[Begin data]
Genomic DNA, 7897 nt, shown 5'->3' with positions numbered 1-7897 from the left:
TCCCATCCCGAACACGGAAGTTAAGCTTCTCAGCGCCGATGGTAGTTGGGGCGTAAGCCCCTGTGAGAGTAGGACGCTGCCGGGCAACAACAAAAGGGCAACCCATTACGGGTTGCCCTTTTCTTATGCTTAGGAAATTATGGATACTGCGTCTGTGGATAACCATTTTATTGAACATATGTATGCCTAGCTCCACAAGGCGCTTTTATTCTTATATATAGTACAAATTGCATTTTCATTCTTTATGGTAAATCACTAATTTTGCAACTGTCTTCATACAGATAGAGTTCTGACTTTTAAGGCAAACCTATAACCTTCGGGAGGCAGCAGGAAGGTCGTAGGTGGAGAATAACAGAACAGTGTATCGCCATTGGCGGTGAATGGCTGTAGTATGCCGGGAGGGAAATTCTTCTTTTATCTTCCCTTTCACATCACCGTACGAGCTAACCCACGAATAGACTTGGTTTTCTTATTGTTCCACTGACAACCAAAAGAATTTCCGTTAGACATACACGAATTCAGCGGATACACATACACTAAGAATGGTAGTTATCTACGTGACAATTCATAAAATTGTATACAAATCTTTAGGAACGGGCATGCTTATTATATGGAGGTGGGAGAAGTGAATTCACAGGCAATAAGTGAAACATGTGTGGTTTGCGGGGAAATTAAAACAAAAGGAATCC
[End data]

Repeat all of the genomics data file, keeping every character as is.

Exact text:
Genomic DNA, 7897 nt, shown 5'->3' with positions numbered 1-7897 from the left:
TCCCATCCCGAACACGGAAGTTAAGCTTCTCAGCGCCGATGGTAGTTGGGGCGTAAGCCCCTGTGAGAGTAGGACGCTGCCGGGCAACAACAAAAGGGCAACCCATTACGGGTTGCCCTTTTCTTATGCTTAGGAAATTATGGATACTGCGTCTGTGGATAACCATTTTATTGAACATATGTATGCCTAGCTCCACAAGGCGCTTTTATTCTTATATATAGTACAAATTGCATTTTCATTCTTTATGGTAAATCACTAATTTTGCAACTGTCTTCATACAGATAGAGTTCTGACTTTTAAGGCAAACCTATAACCTTCGGGAGGCAGCAGGAAGGTCGTAGGTGGAGAATAACAGAACAGTGTATCGCCATTGGCGGTGAATGGCTGTAGTATGCCGGGAGGGAAATTCTTCTTTTATCTTCCCTTTCACATCACCGTACGAGCTAACCCACGAATAGACTTGGTTTTCTTATTGTTCCACTGACAACCAAAAGAATTTCCGTTAGACATACACGAATTCAGCGGATACACATACACTAAGAATGGTAGTTATCTACGTGACAATTCATAAAATTGTATACAAATCTTTAGGAACGGGCATGCTTATTATATGGAGGTGGGAGAAGTGAATTCACAGGCAATAAGTGAAACATGTGTGGTTTGCGGGGAAATTAAAACAAAAGGAATCC